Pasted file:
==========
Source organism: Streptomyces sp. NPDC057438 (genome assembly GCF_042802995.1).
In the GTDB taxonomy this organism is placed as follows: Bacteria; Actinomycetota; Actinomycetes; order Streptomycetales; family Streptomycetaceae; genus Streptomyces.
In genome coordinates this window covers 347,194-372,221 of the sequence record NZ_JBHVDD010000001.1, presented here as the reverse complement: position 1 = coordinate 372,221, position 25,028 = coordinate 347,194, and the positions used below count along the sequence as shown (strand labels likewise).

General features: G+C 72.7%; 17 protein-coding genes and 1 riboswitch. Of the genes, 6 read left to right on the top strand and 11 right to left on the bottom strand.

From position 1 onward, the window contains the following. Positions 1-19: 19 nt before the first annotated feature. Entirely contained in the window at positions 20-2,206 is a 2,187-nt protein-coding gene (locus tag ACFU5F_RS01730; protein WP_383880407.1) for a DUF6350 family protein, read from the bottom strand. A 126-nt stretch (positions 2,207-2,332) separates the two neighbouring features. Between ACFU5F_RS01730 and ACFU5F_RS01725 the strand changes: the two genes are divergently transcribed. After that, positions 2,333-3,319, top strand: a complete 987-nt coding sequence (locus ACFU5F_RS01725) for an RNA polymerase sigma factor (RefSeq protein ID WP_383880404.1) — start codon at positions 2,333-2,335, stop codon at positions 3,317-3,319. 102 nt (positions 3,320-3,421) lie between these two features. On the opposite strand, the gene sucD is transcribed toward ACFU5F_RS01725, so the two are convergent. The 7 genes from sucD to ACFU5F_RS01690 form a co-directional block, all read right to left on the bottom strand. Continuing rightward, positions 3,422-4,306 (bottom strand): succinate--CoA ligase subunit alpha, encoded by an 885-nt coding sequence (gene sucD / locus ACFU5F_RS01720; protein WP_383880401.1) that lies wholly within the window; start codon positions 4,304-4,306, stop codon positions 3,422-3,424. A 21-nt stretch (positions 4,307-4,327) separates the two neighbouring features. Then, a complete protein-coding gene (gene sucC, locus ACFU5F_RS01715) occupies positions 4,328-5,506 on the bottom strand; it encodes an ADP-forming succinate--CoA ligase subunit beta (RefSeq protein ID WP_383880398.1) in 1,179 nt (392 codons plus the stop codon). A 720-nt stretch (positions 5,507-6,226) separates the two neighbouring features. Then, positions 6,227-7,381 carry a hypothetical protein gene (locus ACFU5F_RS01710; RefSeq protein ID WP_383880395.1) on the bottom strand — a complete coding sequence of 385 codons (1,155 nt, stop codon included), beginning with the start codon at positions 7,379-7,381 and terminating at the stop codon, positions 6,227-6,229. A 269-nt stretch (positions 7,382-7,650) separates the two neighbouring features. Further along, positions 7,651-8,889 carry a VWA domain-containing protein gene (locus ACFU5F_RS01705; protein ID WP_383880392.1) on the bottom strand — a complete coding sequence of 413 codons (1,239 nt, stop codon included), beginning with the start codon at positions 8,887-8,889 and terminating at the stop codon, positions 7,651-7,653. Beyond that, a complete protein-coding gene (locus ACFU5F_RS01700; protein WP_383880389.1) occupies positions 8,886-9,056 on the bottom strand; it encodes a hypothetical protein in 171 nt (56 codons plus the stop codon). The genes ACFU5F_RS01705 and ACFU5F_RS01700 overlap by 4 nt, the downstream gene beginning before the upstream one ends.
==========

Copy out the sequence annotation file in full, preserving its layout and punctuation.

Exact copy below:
Source organism: Streptomyces sp. NPDC057438 (genome assembly GCF_042802995.1).
In the GTDB taxonomy this organism is placed as follows: Bacteria; Actinomycetota; Actinomycetes; order Streptomycetales; family Streptomycetaceae; genus Streptomyces.
In genome coordinates this window covers 347,194-372,221 of the sequence record NZ_JBHVDD010000001.1, presented here as the reverse complement: position 1 = coordinate 372,221, position 25,028 = coordinate 347,194, and the positions used below count along the sequence as shown (strand labels likewise).

General features: G+C 72.7%; 17 protein-coding genes and 1 riboswitch. Of the genes, 6 read left to right on the top strand and 11 right to left on the bottom strand.

From position 1 onward, the window contains the following. Positions 1-19: 19 nt before the first annotated feature. Entirely contained in the window at positions 20-2,206 is a 2,187-nt protein-coding gene (locus tag ACFU5F_RS01730; protein WP_383880407.1) for a DUF6350 family protein, read from the bottom strand. A 126-nt stretch (positions 2,207-2,332) separates the two neighbouring features. Between ACFU5F_RS01730 and ACFU5F_RS01725 the strand changes: the two genes are divergently transcribed. After that, positions 2,333-3,319, top strand: a complete 987-nt coding sequence (locus ACFU5F_RS01725) for an RNA polymerase sigma factor (RefSeq protein ID WP_383880404.1) — start codon at positions 2,333-2,335, stop codon at positions 3,317-3,319. 102 nt (positions 3,320-3,421) lie between these two features. On the opposite strand, the gene sucD is transcribed toward ACFU5F_RS01725, so the two are convergent. The 7 genes from sucD to ACFU5F_RS01690 form a co-directional block, all read right to left on the bottom strand. Continuing rightward, positions 3,422-4,306 (bottom strand): succinate--CoA ligase subunit alpha, encoded by an 885-nt coding sequence (gene sucD / locus ACFU5F_RS01720; protein WP_383880401.1) that lies wholly within the window; start codon positions 4,304-4,306, stop codon positions 3,422-3,424. A 21-nt stretch (positions 4,307-4,327) separates the two neighbouring features. Then, a complete protein-coding gene (gene sucC, locus ACFU5F_RS01715) occupies positions 4,328-5,506 on the bottom strand; it encodes an ADP-forming succinate--CoA ligase subunit beta (RefSeq protein ID WP_383880398.1) in 1,179 nt (392 codons plus the stop codon). A 720-nt stretch (positions 5,507-6,226) separates the two neighbouring features. Then, positions 6,227-7,381 carry a hypothetical protein gene (locus ACFU5F_RS01710; RefSeq protein ID WP_383880395.1) on the bottom strand — a complete coding sequence of 385 codons (1,155 nt, stop codon included), beginning with the start codon at positions 7,379-7,381 and terminating at the stop codon, positions 6,227-6,229. A 269-nt stretch (positions 7,382-7,650) separates the two neighbouring features. Further along, positions 7,651-8,889 carry a VWA domain-containing protein gene (locus ACFU5F_RS01705; protein ID WP_383880392.1) on the bottom strand — a complete coding sequence of 413 codons (1,239 nt, stop codon included), beginning with the start codon at positions 8,887-8,889 and terminating at the stop codon, positions 7,651-7,653. Beyond that, a complete protein-coding gene (locus ACFU5F_RS01700; protein WP_383880389.1) occupies positions 8,886-9,056 on the bottom strand; it encodes a hypothetical protein in 171 nt (56 codons plus the stop codon). The genes ACFU5F_RS01705 and ACFU5F_RS01700 overlap by 4 nt, the downstream gene beginning before the upstream one ends.